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Customer reviews

4.4 out of 5 stars
30
4.4 out of 5 stars
Lying Under the Apple Tree (Vintage Classics)
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on 9 February 2013
Alice Munro's stories read more like short novels. They are poignant and full of bittersweet characters. Munro writes very visually, you can see the Canadian landscapes and small town settings which she draws beautifully. There is a sense loss in many of the stories but Munro's genius is her sympathy with her characters. Their refusal to let life defeat them is uplifting.
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on 20 September 2017
Very well-written and well-observed.
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on 30 July 2013
Alice Munro is as good as everyone says. These short stories are perceptive, warm crystallizations of very human problems and desires. They challenge and illuminate and her prose is a delight.
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on 26 April 2014
If there is a better writer of short stories I would very much like to know who it is. Ok maybe Bellow.
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on 8 June 2014
Thank you! The book arrived before 6th June and is in excellent condition. I have not got around to reading it yet, but am looking forwards to it
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on 4 June 2014
For someone who hasn’t read Alice Munro before this particular collection could be seen as a good introduction to her work as it features a selection of her stories from her collections between 1998-2009.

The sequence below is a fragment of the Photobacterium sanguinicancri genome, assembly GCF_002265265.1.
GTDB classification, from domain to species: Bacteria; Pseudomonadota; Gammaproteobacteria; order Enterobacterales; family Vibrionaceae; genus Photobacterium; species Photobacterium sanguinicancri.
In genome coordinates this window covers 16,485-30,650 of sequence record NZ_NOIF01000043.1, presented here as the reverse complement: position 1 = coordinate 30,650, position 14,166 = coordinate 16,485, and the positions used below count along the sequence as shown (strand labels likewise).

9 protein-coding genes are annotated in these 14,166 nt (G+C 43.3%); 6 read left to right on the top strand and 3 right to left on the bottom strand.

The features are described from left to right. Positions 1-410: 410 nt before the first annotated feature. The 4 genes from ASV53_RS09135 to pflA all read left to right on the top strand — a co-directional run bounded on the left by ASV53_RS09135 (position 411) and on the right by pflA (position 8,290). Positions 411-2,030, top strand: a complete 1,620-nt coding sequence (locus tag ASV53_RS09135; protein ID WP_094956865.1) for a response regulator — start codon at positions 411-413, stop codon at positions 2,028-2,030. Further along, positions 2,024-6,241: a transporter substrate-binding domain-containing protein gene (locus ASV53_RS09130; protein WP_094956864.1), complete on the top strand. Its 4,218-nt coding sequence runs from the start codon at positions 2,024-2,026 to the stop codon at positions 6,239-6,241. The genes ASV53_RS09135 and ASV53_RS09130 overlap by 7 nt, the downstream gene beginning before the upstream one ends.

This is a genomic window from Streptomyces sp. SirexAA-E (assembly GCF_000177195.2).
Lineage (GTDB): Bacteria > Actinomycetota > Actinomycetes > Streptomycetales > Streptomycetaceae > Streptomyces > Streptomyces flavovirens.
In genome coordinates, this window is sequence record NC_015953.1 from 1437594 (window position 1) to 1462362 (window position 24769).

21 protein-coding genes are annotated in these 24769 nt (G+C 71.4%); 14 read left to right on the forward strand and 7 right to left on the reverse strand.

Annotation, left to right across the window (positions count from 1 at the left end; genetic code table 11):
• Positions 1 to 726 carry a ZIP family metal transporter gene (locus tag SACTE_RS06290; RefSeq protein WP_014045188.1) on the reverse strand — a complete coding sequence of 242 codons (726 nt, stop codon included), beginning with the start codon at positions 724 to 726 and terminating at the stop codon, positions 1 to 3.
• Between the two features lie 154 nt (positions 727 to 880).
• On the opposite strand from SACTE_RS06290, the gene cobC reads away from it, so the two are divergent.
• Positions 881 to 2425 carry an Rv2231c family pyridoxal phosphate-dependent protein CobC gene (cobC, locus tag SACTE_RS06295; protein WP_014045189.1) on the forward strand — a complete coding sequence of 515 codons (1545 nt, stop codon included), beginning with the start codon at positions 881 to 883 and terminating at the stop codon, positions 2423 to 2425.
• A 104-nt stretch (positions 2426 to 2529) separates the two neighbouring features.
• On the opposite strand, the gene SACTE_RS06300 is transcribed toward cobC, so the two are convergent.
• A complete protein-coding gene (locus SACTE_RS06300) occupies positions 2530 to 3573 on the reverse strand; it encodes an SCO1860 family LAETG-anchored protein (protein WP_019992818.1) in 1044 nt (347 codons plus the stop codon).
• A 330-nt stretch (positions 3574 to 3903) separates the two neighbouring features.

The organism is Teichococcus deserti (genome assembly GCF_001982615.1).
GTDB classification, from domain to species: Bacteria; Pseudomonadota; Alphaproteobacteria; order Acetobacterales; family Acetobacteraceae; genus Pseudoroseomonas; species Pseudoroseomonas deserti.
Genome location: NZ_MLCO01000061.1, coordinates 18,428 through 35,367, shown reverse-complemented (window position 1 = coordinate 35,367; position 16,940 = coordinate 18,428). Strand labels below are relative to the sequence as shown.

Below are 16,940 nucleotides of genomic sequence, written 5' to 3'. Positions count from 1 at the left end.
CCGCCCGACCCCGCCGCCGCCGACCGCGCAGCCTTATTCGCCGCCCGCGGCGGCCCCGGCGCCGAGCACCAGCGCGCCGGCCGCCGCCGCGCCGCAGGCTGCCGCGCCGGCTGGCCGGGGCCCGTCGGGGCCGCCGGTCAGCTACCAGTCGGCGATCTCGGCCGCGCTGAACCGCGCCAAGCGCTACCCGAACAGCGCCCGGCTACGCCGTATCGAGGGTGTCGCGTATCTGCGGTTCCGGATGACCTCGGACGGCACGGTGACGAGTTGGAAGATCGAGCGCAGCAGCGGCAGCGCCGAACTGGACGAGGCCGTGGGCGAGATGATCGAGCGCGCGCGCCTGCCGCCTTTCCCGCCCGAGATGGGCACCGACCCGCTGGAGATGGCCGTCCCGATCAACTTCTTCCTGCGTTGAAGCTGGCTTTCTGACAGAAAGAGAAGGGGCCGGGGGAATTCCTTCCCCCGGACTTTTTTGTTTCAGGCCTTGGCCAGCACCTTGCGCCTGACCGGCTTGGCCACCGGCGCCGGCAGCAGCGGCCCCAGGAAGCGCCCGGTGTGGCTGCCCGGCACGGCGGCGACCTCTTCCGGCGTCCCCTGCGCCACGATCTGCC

Having won many prestigious awards her name is synonymous with beautifully crafted stories of acute observations of human behaviour and emotion. This is certainly reflected in all the stories here. Each story is complete in its telling of an experience but often you are left thinking I wonder what happened next or was she/he really happy with the choices they made. Munro draws you in to people’s lives and leaves you still continuing their story in your head. I found it in turns intense, engaging and thought-provoking.

If you like stories that run at a pace with “stuff happening” you might find this book stifling or unrewarding as you have to invest time and patience in reading every sentence and absorbing the language and style which is very descriptive.

Also with this collection of stories I felt that the theme was one of overriding melancholy or tragedy throughout so if you like reading for several hours as I do, you might find the stories become a little heavy when read one after another there’s not much in the way of light-heartedness or humour.

In contrast, to compare this collection with one of my favourite authors William Trevor – his short story collection “Outside Ireland” explores everyday lives of everyday people with intimacy and complexity but he also has moments of great wit which alleviate the sadness and tragedies abounding.

Highly recommended.
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TOP 500 REVIEWERon 2 May 2012
Why is Alice Munro regarded widely described as one of the greatest female short story writers, yet also perhaps read less than this accolade would suggest?